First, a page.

About 50% of those aged 18 and over and two-thirds of 30 to 40-year-olds have had a first dose.

About 95% of all those aged over 50 have had a first dose of a Covid-19 vaccine.

Overall, about 60% of adults in Northern Ireland are fully vaccinated with two doses.


Bernie Owens, from Belfast Trust, said: "We are coming to the end of the vaccination programme, we are so close.

"So we are trying to do this final push to get the 18 to 29-year-olds, and the 30 to 40-year-olds who've been later being offered the vaccination appointments, to come forward now and we're trying to make it as accessible for them as is possible," the senior director continued.

In Belfast, a walk-in unit operated in the grounds of City Hall until 20:00 BST, offering Pfizer to anyone unvaccinated aged over-18.

Drop-in clinics were also open in parts of County Down, including at the Quays shopping centre in Newry.

In Castlewellan on Saturday and Newcastle on Sunday, vaccine 'buses' will be offering Moderna vaccines.

Walk-in locations


Saturday:

*  Castlewellan Community Centre 11:00-19:00
*  Belfast City Hall 14:30-20:00
*  The Quays, Newry 09:30-15:30

Sunday:


*  Newcastle Community Services, Newcastle 11:00-19:00

Doses of the Pfizer jab will be administered in Newry and Belfast, Moderna will be issued in Castlewellan and Newcastle.

No appointment is needed, however those attending must bring photo ID.


District nurse Suzanne Rogan, who will be on board to administer the vaccines, said people need to bring photographic ID and, where possible, their health and social care number.

"They will be in and out within minutes," she added.

Walk-in slots for second doses are also being offered at the South Eastern Vaccination Centre at the SSE Arena in Belfast.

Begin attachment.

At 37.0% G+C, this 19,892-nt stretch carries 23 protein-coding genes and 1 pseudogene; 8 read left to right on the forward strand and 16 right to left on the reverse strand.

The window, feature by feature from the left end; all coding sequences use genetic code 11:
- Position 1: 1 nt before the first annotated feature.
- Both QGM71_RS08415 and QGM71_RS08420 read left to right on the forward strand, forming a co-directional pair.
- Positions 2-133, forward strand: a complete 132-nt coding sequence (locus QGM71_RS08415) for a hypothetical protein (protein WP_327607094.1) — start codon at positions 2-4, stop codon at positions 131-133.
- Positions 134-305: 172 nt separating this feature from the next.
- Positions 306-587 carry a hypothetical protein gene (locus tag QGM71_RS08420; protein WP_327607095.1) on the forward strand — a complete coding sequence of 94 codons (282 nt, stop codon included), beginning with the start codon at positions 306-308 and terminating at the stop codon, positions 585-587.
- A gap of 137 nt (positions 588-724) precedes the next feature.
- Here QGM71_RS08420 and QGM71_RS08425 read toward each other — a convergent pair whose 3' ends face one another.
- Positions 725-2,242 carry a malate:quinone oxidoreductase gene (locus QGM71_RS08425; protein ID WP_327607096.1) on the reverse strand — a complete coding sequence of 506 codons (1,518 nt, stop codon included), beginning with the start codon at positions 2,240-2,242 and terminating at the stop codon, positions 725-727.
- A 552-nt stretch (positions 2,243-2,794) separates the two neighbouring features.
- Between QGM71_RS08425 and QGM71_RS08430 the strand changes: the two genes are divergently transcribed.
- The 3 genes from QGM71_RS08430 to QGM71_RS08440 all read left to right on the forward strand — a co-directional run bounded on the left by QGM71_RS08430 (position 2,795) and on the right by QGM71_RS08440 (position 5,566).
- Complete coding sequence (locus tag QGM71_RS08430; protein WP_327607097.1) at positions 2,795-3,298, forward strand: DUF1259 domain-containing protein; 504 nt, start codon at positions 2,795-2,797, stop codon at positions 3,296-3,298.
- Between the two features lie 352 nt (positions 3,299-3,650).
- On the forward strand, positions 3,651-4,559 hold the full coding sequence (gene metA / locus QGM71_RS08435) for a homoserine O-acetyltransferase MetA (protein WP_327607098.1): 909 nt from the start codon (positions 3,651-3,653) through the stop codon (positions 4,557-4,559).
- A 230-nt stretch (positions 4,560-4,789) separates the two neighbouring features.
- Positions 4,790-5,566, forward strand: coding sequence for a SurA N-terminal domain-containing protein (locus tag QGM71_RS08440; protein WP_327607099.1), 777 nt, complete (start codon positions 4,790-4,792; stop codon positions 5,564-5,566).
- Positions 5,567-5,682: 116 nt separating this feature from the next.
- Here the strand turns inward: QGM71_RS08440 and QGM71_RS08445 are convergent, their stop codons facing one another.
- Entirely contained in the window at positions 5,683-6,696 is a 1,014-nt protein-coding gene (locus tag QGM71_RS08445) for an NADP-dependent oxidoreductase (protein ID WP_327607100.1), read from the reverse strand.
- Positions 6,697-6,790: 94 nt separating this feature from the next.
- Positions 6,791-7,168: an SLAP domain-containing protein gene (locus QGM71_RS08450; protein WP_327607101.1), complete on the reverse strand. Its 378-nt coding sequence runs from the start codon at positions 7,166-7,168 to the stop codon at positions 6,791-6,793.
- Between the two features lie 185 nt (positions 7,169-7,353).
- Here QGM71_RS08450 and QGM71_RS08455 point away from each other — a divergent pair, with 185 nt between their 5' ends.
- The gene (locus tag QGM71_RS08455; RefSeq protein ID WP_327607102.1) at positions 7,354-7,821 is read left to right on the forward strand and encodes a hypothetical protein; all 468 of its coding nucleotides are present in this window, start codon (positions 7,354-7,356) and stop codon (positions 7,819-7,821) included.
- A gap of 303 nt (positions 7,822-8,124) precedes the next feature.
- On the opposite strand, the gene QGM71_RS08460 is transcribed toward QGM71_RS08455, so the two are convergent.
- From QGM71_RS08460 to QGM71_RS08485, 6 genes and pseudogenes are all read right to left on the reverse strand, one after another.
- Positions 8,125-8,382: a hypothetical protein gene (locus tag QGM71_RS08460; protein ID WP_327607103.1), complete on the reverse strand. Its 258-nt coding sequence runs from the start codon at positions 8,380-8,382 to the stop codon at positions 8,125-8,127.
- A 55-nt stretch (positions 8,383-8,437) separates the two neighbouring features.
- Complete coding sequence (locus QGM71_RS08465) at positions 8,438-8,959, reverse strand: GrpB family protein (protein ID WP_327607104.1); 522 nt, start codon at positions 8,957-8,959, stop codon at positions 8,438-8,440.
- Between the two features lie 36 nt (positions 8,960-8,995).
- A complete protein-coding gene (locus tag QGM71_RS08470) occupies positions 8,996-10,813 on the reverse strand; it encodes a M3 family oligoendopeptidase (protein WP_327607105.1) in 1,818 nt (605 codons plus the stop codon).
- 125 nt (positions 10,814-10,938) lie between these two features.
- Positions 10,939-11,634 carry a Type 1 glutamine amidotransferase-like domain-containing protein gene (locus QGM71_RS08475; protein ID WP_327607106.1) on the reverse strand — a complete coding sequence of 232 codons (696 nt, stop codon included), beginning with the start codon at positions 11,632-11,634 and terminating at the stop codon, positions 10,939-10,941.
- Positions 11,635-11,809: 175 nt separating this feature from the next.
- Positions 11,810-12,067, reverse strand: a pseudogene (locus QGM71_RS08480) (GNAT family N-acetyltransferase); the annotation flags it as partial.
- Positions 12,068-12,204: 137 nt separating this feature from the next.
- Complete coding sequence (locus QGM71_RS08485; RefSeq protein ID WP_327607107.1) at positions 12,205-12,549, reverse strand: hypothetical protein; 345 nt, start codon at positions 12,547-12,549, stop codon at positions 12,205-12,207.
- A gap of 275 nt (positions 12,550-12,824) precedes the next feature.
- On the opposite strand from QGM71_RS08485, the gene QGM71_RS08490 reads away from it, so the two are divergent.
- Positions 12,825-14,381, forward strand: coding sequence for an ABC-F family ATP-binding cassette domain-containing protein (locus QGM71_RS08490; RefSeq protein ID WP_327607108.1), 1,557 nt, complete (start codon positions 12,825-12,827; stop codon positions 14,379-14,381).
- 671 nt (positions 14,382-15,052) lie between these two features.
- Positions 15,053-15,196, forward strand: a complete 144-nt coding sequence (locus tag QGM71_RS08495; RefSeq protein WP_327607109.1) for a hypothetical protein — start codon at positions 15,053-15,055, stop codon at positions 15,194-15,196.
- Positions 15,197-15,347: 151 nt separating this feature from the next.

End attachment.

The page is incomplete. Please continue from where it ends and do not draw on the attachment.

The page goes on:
Anyone who has had a Pfizer vaccine six weeks ago or an AstraZeneca vaccine eight weeks ago is eligible. Second doses cannot be administered at a shorter time interval.

'Potential for another wave'


There has been a sharp rise in the number of positive Covid cases in Northern Ireland compared to a week ago.

However, the number of hospitalisations has not increased significantly: more than 20 patients are currently being treated for the virus, and there is one person on ventilation in an intensive care unit.

Health officials are also investigating large social gatherings involving young people, as Stormont's chief scientific adviser Prof Ian Young warned of the potential for another Covid wave.

Earlier this week, executive ministers were told that the highly transmissible Delta variant, first detected in India, now accounts for 75% of Covid infections and that there has been a slight increase in the R number (the rate of transmission) from between 1.2 and 1.5 to between 1.2 and 1.6.